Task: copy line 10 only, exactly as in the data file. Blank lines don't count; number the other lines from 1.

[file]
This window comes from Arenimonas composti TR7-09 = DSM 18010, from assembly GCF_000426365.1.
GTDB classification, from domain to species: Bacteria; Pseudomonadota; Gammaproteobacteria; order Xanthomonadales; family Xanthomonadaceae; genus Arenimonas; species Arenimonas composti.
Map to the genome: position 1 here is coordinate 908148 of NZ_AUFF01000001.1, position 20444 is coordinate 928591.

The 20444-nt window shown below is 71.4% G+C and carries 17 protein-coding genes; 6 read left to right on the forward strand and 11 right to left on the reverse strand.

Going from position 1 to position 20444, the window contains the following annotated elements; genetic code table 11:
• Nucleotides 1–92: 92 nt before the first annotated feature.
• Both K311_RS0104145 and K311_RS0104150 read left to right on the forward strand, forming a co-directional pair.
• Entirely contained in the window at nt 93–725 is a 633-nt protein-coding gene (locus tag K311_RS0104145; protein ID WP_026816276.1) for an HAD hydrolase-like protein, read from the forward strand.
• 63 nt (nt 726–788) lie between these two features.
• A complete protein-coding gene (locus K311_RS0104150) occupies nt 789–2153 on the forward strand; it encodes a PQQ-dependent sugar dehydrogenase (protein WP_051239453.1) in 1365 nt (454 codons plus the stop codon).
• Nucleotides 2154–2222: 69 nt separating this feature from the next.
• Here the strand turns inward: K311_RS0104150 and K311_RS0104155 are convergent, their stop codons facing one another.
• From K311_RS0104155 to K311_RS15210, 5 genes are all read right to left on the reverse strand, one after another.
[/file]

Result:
• A complete protein-coding gene (locus K311_RS0104150) occupies nt 789–2153 on the forward strand; it encodes a PQQ-dependent sugar dehydrogenase (protein WP_051239453.1) in 1365 nt (454 codons plus the stop codon).